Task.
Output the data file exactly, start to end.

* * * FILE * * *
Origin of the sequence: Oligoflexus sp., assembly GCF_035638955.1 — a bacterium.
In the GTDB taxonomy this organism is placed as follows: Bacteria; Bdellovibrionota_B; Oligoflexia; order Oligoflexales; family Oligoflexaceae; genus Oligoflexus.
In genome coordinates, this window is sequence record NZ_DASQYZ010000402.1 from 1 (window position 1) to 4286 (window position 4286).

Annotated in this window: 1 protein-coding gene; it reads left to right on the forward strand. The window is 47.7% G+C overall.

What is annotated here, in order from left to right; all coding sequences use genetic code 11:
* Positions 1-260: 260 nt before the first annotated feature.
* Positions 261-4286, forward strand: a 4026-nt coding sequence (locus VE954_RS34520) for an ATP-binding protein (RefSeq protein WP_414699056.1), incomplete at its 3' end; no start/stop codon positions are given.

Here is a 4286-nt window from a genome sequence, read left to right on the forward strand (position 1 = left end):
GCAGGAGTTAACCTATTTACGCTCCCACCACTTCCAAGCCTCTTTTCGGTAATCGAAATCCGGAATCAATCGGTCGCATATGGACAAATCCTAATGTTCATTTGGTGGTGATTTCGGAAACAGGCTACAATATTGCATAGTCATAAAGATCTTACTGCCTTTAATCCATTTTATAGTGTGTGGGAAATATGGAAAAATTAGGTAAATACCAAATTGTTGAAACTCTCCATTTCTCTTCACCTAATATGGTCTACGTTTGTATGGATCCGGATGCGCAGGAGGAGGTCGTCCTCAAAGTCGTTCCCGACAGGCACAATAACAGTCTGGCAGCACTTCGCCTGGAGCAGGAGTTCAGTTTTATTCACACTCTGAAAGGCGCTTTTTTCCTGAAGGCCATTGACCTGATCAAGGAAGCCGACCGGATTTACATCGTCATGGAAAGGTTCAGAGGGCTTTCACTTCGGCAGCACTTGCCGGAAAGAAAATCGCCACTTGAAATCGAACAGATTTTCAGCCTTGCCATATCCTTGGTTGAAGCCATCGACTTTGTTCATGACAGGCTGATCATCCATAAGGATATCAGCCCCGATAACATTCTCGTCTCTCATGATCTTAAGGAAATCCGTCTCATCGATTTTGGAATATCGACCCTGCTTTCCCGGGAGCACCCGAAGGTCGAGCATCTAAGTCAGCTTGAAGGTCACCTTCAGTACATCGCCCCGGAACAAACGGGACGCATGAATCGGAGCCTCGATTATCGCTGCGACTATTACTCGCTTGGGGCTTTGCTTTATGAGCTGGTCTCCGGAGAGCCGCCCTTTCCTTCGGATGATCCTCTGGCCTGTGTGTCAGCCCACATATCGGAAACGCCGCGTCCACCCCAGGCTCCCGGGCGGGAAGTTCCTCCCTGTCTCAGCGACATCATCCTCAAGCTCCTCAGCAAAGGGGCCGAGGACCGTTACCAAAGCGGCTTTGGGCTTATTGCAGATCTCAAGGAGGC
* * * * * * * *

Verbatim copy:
Origin of the sequence: Oligoflexus sp., assembly GCF_035638955.1 — a bacterium.
In the GTDB taxonomy this organism is placed as follows: Bacteria; Bdellovibrionota_B; Oligoflexia; order Oligoflexales; family Oligoflexaceae; genus Oligoflexus.
In genome coordinates, this window is sequence record NZ_DASQYZ010000402.1 from 1 (window position 1) to 4286 (window position 4286).

Annotated in this window: 1 protein-coding gene; it reads left to right on the forward strand. The window is 47.7% G+C overall.

What is annotated here, in order from left to right; all coding sequences use genetic code 11:
* Positions 1-260: 260 nt before the first annotated feature.
* Positions 261-4286, forward strand: a 4026-nt coding sequence (locus VE954_RS34520) for an ATP-binding protein (RefSeq protein WP_414699056.1), incomplete at its 3' end; no start/stop codon positions are given.

Here is a 4286-nt window from a genome sequence, read left to right on the forward strand (position 1 = left end):
GCAGGAGTTAACCTATTTACGCTCCCACCACTTCCAAGCCTCTTTTCGGTAATCGAAATCCGGAATCAATCGGTCGCATATGGACAAATCCTAATGTTCATTTGGTGGTGATTTCGGAAACAGGCTACAATATTGCATAGTCATAAAGATCTTACTGCCTTTAATCCATTTTATAGTGTGTGGGAAATATGGAAAAATTAGGTAAATACCAAATTGTTGAAACTCTCCATTTCTCTTCACCTAATATGGTCTACGTTTGTATGGATCCGGATGCGCAGGAGGAGGTCGTCCTCAAAGTCGTTCCCGACAGGCACAATAACAGTCTGGCAGCACTTCGCCTGGAGCAGGAGTTCAGTTTTATTCACACTCTGAAAGGCGCTTTTTTCCTGAAGGCCATTGACCTGATCAAGGAAGCCGACCGGATTTACATCGTCATGGAAAGGTTCAGAGGGCTTTCACTTCGGCAGCACTTGCCGGAAAGAAAATCGCCACTTGAAATCGAACAGATTTTCAGCCTTGCCATATCCTTGGTTGAAGCCATCGACTTTGTTCATGACAGGCTGATCATCCATAAGGATATCAGCCCCGATAACATTCTCGTCTCTCATGATCTTAAGGAAATCCGTCTCATCGATTTTGGAATATCGACCCTGCTTTCCCGGGAGCACCCGAAGGTCGAGCATCTAAGTCAGCTTGAAGGTCACCTTCAGTACATCGCCCCGGAACAAACGGGACGCATGAATCGGAGCCTCGATTATCGCTGCGACTATTACTCGCTTGGGGCTTTGCTTTATGAGCTGGTCTCCGGAGAGCCGCCCTTTCCTTCGGATGATCCTCTGGCCTGTGTGTCAGCCCACATATCGGAAACGCCGCGTCCACCCCAGGCTCCCGGGCGGGAAGTTCCTCCCTGTCTCAGCGACATCATCCTCAAGCTCCTCAGCAAAGGGGCCGAGGACCGTTACCAAAGCGGCTTTGGGCTTATTGCAGATCTCAAGGAGGC